PHOENIX - Nearly 150 people across 29 states have been sickened by lettuce traced to Yuma, Arizona.

One person has died from the bacteria while 64 others have been hospitalized.

A common grower, supplier, distributor or brand of lettuce have not been identified.

Learn more about E. coli and what you can do to stay safe:

What is E. coli?

E. coli (Escherichia coli), is a type of bacteria that normally lives in the intestines of humans and animals, according to Web MD. Some strains of the bacteria are harmless and could even help your digestive system, but some strains can make you sick. That type of E. coli can be transmitted through contaminated water, food or contact with animals or people.

How long does it take to become ill?

The CDC says the period between exposure and sickness is usually 3-4 days after the exposure. In some cases, that period could be as short as one day or as long as 10 days.

What are the symptoms?

Web MD says the most common symptoms are:

Abdominal cramps

Diarrhea, which may be bloody


Constant fatigue

Fever is also a possible symptom, but in most cases it will be slight if at all. Most people will start to feel better after a week, but in severe cases the sickness can affect the kidneys and cause kidney failure. Three people have experienced kidney failure in the E. coli outbreak from Arizona-grown lettuce, the CDC said.

Can you die from E. coli infection?

In those severe cases where exposure to E. coli causes kidney failure, people can die if they do not seek professional medical care.

What should I do if I have lettuce that could be from Yuma?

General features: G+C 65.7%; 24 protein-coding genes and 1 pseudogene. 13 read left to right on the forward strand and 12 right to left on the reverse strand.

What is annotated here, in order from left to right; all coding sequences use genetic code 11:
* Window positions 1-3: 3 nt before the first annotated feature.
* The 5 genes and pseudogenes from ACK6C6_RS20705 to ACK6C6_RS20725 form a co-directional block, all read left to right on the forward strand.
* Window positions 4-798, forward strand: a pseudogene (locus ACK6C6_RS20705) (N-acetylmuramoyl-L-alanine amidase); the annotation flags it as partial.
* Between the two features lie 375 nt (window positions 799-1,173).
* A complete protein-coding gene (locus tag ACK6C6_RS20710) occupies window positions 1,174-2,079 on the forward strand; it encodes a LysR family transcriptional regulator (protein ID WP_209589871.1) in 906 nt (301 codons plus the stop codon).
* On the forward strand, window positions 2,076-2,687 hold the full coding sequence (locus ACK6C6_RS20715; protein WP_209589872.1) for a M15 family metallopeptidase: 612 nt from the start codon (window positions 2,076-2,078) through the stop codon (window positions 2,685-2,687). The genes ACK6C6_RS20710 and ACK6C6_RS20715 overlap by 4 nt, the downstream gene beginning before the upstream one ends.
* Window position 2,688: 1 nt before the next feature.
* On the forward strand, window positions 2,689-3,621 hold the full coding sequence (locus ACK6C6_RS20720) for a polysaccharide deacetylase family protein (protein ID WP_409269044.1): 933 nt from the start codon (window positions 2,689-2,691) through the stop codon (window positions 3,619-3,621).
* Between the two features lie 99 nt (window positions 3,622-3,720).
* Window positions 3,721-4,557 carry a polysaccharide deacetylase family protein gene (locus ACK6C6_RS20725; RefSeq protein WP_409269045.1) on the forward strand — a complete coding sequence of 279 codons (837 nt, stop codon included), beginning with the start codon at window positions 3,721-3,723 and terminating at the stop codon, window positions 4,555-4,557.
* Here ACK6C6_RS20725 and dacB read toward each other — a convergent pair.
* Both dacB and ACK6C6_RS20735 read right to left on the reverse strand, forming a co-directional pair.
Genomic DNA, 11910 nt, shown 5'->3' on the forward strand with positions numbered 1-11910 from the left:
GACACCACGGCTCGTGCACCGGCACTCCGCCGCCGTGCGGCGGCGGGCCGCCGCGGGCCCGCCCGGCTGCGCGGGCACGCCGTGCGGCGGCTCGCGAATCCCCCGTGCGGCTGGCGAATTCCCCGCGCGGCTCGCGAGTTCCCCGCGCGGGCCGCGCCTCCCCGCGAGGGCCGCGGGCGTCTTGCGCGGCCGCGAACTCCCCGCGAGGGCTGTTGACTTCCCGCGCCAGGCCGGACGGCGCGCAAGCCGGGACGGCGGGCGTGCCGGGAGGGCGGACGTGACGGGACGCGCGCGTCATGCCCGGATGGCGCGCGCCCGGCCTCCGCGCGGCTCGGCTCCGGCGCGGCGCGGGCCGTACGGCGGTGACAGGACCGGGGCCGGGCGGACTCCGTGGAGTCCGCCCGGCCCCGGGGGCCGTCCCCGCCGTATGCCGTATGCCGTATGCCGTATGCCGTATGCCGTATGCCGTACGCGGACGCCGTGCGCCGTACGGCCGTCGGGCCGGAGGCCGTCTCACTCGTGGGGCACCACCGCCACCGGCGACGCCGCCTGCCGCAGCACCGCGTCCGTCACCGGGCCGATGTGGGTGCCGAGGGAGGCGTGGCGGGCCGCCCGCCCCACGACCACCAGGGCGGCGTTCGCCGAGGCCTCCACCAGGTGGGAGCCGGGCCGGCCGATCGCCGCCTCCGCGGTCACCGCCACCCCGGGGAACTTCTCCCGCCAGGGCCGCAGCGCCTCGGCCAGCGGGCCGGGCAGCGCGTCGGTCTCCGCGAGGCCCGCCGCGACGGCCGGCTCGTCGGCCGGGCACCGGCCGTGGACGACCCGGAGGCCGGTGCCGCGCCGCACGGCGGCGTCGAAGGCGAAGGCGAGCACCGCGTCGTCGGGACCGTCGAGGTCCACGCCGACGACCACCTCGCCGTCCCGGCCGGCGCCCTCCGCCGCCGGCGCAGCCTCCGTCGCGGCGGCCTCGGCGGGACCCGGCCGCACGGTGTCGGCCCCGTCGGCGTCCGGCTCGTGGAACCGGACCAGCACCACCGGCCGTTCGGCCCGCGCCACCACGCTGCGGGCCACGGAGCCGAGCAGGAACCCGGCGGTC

The Arizona Department of Health Services is advising residents to dispose of store-bought chopped romaine lettuce. This includes salads and salad mixes containing chopped romaine lettuce.

If I live with someone who is sick, do I need to take additional precautions?

Not all strains of E. coli are contagious but ones that cause gastrointestinal problems are. When someone you live with is sick, you can prevent E. coli from spreading by washing your hands and keeping surfaces and frequently used objects clean.

When should I contact my doctor?

A doctor can confirm an E. coli infection with a simple stool sample. People who are experiencing diarrhea that isn’t getting better after three days, have a high fever or blood in stool should see a doctor.

How is exposure to E. coli treated?

The infection will mostly go away on its own. Your doctor may provide you with antibiotics, depending on your symptoms. According to Web MD, it is not advised you take over-the-counter medication to fight diarrhea because it can prolong your infection.

Rest and drinking plenty of fluids to replace what your body is losing through vomiting or diarrhea is some of the best treatment.

How can E. coli be avoided?

According to the CDC, the best ways to prevent an E. coli infection are:

  • Wash your hands thoroughly after using the bathroom or changing diapers and before preparing or eating food. Wash your hands after contact with animals or their environments (at farms, petting zoos, fairs, even your own backyard).
  • Cook meats thoroughly. Ground beef and meat that has been needle-tenderized should be cooked to a temperature of at least 160°F. It’s best to use a thermometer, as color is not a very reliable indicator of “doneness.”
  • Avoid raw milk, unpasteurized dairy products, and unpasteurized juices (like fresh apple cider).
  • Avoid swallowing water when swimming or playing in lakes, ponds, streams, swimming pools, and backyard “kiddie” pools.
  • Prevent cross contamination in food preparation areas by thoroughly washing hands, counters, cutting boards, and utensils after they touch raw meat.